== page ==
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CONTRACTS FOR COHABITATION

Cohabitation in CaliforniaToday, many couples choose to live together, but do not wish to get married. Some do it for legal reasons, where they are still married and do not want a divorce, and some choose not to marry simply because they do not believe in the institution of marriage.
Most married couples do not realize that, by marrying, they entered into a legal contract. The contract defines the rights and obligations they owe to one another as a married couple. Unsurprisingly, unmarried couples can also enter into contracts to establish rights and obligations. While these contracts can be referred to by many names, they are most commonly called nonmarital agreements or cohabitation contracts.
In 1976, the California Supreme Court issued a decision establishing nonmarital agreements. The decision allowed unmarried couples to enter into written and oral contracts covering rights often associated with marriage, such as property rights. In addition, an unmarried couple may create a nonmarital agreement through their actions, without ever writing anything down or specifically speaking about it.
Nonmarital agreements are not right for every unmarried couple; generally, they are appropriate when the couple expects to stay together for a long period of time and a significant amount of money, property, and debt will be accumulated. Even those couples opposed to the institution of marriage should strongly consider a nonmarital agreement to protect their interests, and to ensure that if the relationship ends the property distribution is orderly. Older couples may wish to use a nonmarital agreement to ensure that their property is distributed the way they wish.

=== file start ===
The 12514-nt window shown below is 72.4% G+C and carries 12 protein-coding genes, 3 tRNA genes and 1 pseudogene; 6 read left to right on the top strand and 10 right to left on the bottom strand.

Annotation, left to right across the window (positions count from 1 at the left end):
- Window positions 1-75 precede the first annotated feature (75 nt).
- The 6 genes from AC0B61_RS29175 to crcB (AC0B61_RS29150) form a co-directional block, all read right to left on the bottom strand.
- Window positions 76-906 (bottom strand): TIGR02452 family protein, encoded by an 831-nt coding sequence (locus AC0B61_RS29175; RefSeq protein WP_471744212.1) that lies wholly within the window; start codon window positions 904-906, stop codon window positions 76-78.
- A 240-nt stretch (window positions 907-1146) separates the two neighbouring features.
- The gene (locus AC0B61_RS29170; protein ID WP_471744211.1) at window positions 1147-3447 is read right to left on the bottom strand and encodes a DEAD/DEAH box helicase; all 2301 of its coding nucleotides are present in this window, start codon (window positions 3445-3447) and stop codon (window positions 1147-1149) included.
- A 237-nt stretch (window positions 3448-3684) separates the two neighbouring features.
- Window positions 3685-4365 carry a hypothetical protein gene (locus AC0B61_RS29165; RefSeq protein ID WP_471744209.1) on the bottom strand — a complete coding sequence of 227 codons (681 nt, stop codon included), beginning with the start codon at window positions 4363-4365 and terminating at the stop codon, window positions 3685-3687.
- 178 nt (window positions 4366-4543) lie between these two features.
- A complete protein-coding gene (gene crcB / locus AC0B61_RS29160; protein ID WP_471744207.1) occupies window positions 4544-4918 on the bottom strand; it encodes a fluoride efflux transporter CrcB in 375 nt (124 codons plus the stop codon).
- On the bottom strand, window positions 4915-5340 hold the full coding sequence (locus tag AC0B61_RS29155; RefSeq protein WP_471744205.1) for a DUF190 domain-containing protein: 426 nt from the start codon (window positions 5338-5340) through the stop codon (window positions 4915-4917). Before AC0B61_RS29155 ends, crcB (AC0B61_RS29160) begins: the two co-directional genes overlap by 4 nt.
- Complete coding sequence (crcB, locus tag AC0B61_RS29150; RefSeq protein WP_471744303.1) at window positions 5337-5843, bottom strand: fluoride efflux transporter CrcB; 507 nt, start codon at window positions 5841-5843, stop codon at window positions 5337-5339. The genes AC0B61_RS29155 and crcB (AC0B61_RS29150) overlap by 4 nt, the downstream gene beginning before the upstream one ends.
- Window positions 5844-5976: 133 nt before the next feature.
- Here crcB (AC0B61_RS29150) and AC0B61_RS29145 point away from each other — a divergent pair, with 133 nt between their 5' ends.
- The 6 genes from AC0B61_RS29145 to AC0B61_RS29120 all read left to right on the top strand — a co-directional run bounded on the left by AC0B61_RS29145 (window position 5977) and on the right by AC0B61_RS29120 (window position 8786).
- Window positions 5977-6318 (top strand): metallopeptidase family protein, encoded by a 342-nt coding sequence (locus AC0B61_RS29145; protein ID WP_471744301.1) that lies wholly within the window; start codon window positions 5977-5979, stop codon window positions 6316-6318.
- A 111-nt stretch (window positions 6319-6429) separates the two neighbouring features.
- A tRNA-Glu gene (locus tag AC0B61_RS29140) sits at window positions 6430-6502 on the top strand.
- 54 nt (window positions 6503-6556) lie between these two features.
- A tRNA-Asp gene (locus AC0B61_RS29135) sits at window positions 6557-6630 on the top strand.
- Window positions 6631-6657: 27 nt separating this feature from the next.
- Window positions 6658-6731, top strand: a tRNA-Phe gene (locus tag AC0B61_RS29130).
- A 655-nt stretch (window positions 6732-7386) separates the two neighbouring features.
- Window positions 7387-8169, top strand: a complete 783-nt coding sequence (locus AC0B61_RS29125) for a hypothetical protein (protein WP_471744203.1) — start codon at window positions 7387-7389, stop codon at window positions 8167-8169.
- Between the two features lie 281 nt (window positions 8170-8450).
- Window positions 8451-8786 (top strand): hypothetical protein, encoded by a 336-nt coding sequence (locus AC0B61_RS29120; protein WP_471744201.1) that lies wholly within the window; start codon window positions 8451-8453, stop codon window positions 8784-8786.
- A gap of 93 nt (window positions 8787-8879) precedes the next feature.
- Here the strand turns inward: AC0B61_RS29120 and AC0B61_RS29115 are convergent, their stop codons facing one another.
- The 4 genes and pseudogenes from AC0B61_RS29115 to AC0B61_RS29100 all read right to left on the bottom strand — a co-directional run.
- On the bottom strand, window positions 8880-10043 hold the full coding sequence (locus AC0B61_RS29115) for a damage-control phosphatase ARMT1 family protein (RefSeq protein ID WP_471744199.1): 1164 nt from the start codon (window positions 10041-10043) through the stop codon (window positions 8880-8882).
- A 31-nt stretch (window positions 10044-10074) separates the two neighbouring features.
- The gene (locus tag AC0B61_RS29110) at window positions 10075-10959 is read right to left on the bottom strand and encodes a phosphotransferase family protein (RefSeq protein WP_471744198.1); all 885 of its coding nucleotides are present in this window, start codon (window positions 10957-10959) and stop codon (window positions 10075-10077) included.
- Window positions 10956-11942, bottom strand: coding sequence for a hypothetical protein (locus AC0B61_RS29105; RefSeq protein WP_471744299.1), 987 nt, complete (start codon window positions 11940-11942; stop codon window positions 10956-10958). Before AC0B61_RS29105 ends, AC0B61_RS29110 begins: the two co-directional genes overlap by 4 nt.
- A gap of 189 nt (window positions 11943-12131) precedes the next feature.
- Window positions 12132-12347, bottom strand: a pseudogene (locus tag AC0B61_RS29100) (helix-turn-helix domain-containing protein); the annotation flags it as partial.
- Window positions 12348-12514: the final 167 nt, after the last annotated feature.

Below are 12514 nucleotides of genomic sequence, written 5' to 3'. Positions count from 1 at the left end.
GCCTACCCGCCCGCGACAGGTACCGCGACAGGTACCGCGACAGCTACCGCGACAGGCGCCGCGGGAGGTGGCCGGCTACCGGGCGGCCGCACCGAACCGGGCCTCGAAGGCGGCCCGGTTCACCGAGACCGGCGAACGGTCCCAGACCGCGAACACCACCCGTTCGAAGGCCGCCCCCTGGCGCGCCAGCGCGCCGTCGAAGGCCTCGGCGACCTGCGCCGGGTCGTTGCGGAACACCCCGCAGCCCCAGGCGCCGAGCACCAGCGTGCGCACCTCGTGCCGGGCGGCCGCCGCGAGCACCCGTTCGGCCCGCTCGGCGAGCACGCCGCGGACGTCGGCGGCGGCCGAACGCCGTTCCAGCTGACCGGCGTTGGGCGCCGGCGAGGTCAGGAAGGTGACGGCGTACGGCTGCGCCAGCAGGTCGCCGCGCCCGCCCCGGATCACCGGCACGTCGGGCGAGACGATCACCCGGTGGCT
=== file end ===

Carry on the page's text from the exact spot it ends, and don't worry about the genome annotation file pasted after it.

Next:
Just as every relationship is different, so is every nonmarital agreement. The nonmarital agreement should be tailored to your relationship, and include the level of detail you want. Most nonmarital agreements should contain items discussing:

Acquired property – How should ownership of items acquired during the relationship be determined? Should it be 50% or should the property belong solely to the person who bought it?

Previously owned property – Many couples prefer to solely own the property they owned when they entered into the relationship, but memorializing it can help cut down on confusion.

Expenses – It may be helpful to include information regarding which partner will pay for expenses. You have several options, including an even split, a proportional split based on income, or pooling money in a joint account.

Separation or death – It is important to include information on how property should be distributed if the relationship ends or one partner passes.
While the California courts have upheld nonmarital agreements, they may refuse to enforce an agreement in some circumstances. If the nonmarital agreement appears to include consideration for sexual services it may not be enforceable. For example, if one partner agrees to share his or her income in return for the other partner’s love and companionship, a court may decline to enforce the contract for requiring sexual activity. In addition, some courts may not enforce an oral agreement, because it can be difficult to determine the terms of the agreement without written evidence.

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